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U.S. Congress Message to China: You Need Not Bid

The recent introduction of the bi-partisan Airport Infrastructure Resources (AIR) Security Act in the United States Congress is a direct attempt to intervene in a Chinese company’s efforts to provide passenger boarding bridges to U.S. Airports, according to the sponsors of the bill.

As Congressman Ron Wright (co-sponsor of the bill) indicated in his May 18th press release, “This legislation prohibits federal airport improvement funds from being used to purchase passenger boarding bridges from companies that have violated the I.P. rights and threaten the national security of the United States.”

The rationale behind the legislation according to Congressman Wright is, “…we must be resilient against attempts by our adversaries, namely China, and their state-sponsored enterprises to infiltrate critical systems and carry out espionage and intellectual property (I.P.) theft.”

This legislation proposes to address the protection of critical infrastructure and protection of intellectual property from theft and infringement.

 Nonetheless, this legislation appears to do more than attempt to block the Chinese from benefiting from U.S. federal infrastructure improvement funds. This legislation seems to be saying to China the following: Since you persist in acquiring our intellectual property (trade secrets) through all conceivable backdoor (economic espionage) means, we will continue to block you from entering through the front door.

Since the China Initiative was announced by the U.S. Department of Justice (DOJ) in November 2018 to address the disproportionate theft of U.S. trade secrets by the Chinese, it is worth taking a moment to reflect on a sampling of what all that attention has achieved.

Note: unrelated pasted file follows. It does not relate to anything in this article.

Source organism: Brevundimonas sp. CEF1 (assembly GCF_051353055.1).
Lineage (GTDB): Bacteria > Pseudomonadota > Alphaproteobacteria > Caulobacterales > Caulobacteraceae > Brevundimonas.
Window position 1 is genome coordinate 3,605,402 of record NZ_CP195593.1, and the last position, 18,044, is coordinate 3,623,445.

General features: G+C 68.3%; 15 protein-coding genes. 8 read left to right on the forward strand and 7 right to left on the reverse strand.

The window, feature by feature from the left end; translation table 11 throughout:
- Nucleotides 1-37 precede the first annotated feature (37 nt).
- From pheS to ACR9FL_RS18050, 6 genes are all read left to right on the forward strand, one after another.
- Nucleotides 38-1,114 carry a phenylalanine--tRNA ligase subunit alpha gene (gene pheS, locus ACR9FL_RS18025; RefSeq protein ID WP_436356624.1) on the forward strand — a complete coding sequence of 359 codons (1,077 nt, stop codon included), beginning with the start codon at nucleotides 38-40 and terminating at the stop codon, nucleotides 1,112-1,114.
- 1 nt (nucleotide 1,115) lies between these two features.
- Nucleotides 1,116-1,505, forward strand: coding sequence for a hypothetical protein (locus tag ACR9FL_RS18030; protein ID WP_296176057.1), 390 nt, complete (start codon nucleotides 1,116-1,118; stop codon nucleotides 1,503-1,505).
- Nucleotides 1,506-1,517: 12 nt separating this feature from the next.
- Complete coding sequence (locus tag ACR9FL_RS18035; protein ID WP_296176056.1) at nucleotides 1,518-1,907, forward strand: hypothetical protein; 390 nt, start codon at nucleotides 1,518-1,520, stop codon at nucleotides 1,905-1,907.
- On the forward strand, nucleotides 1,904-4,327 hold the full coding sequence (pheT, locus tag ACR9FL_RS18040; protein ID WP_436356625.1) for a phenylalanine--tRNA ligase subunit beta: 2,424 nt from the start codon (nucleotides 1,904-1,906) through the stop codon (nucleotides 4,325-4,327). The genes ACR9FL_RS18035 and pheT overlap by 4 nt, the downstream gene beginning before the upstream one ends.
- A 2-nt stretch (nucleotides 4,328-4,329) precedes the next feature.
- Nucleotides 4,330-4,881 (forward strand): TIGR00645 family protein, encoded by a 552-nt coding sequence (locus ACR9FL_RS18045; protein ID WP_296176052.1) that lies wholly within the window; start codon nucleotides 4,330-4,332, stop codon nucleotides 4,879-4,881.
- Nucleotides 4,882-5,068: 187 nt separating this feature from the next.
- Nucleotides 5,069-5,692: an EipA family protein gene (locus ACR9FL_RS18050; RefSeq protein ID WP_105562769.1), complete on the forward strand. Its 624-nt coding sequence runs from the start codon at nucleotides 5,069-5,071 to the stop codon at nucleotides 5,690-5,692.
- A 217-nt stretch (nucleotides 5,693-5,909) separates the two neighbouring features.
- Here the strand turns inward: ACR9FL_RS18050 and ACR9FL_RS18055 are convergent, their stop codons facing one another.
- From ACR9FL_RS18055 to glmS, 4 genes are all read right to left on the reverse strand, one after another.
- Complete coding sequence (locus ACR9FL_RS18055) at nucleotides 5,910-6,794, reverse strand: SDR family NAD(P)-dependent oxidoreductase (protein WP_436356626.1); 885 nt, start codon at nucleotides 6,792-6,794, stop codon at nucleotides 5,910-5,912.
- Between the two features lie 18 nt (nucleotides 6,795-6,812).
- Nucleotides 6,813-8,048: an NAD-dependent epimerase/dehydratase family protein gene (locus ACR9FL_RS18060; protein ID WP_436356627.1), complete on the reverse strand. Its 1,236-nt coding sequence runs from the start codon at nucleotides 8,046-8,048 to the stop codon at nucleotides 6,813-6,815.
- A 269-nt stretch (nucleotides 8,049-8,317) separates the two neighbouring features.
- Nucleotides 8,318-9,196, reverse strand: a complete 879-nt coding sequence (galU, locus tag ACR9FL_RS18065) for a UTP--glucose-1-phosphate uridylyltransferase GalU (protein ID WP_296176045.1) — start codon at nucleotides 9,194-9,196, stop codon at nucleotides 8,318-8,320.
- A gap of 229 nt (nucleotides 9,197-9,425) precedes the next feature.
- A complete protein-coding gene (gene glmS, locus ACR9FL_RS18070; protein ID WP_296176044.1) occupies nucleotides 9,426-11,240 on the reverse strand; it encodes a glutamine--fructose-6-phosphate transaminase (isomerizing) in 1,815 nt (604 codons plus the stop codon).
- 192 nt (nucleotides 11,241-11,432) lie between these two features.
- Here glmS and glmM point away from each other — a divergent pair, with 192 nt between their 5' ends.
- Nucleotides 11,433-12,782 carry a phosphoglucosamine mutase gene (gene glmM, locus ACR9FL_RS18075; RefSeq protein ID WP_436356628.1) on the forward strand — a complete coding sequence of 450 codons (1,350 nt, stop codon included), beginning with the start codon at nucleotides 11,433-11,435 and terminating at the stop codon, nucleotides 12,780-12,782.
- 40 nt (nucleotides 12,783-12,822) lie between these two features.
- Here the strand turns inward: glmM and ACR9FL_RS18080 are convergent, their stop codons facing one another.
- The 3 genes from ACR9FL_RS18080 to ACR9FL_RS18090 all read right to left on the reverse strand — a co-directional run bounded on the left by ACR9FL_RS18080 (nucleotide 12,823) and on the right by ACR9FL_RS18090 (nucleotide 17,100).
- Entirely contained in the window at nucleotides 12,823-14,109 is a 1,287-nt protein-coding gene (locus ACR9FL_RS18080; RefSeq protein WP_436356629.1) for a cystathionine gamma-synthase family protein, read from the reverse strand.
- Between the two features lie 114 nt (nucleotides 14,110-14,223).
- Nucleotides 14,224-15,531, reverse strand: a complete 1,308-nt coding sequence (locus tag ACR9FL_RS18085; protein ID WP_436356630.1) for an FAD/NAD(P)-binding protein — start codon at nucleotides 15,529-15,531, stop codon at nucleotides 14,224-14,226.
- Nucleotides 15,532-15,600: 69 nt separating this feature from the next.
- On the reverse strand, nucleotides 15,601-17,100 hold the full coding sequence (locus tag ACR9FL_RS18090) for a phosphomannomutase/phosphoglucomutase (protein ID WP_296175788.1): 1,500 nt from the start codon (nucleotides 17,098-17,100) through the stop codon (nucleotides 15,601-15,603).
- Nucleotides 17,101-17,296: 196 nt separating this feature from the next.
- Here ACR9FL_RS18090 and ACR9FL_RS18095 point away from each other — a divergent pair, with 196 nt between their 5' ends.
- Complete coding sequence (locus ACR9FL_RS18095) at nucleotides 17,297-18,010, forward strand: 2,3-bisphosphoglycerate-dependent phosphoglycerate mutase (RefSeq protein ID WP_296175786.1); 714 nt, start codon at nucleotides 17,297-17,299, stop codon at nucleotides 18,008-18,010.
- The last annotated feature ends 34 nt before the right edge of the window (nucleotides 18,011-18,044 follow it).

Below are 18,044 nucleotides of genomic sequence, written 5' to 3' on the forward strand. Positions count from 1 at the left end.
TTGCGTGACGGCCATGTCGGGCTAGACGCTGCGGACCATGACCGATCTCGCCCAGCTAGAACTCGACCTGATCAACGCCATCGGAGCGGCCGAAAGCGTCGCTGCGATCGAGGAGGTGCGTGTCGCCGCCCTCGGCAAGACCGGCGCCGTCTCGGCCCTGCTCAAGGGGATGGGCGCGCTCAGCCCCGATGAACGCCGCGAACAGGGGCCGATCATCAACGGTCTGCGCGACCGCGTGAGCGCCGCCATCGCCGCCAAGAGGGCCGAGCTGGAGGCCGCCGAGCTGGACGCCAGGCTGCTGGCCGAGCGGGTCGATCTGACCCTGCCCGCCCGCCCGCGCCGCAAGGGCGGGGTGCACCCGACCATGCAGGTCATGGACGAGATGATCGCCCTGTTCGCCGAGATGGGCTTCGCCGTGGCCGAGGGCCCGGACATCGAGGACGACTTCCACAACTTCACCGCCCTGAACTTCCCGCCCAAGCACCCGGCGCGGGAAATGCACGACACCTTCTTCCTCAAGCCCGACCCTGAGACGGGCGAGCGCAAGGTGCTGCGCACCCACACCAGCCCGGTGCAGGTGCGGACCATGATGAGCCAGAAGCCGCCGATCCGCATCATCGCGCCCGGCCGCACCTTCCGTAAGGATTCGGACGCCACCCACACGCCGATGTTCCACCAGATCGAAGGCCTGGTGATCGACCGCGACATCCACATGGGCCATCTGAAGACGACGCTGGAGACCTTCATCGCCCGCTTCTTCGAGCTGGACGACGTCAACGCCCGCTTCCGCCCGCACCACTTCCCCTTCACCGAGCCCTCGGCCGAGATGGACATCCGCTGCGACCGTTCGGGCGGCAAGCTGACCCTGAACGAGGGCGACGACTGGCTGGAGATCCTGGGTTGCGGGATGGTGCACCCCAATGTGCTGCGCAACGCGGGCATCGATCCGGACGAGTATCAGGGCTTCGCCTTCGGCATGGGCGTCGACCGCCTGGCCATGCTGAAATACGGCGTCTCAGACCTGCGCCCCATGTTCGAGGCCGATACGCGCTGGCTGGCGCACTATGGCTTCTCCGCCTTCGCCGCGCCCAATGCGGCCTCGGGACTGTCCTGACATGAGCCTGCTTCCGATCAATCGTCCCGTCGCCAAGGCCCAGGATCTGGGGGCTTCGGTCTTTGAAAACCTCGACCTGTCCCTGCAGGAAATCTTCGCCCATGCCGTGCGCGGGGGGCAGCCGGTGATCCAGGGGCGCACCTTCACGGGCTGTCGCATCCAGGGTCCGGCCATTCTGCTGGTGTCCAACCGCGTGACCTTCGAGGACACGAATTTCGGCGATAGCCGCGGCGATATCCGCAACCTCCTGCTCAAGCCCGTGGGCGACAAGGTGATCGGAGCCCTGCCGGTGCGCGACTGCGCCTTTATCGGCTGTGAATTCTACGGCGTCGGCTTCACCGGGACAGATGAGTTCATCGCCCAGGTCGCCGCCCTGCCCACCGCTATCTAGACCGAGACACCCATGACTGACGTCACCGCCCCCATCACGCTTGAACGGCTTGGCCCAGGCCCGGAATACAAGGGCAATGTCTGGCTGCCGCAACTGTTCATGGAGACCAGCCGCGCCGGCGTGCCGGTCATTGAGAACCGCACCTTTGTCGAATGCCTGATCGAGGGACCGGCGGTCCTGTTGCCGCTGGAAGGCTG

In a recent DOJ report titled, “Information About the Department of Justice’s China Initiative And Compilation of China-Related Prosecutions Since 2018 it states, “About 80 percent of all economic espionage prosecutions brought by the U.S. Department of Justice (DOJ) allege conduct that would benefit the Chinese state, and there is at least some nexus to China in around 60 percent of all trade secret theft cases.”

To drive that point home, the report cites thirty-nine (39) examples of prosecutions (which include convictions and charges pending) filed from April 4, 2018, until May 10, 2020, that range from university professors, private industry scientists, graduate students, companies such as Huawei, as well as C.I.A., U.S. Navy and U.S. State Department employees.

One thing that is notable, of course, about this proposed legislation is that it is just that: legislation. It is the U.S. Congress that is acting to address the theft of U.S. intellectual property, and not only the White House.

Two other particularly notable pieces of U.S. Legislation emanated from previous administrations and congresses to address trade secrets theft: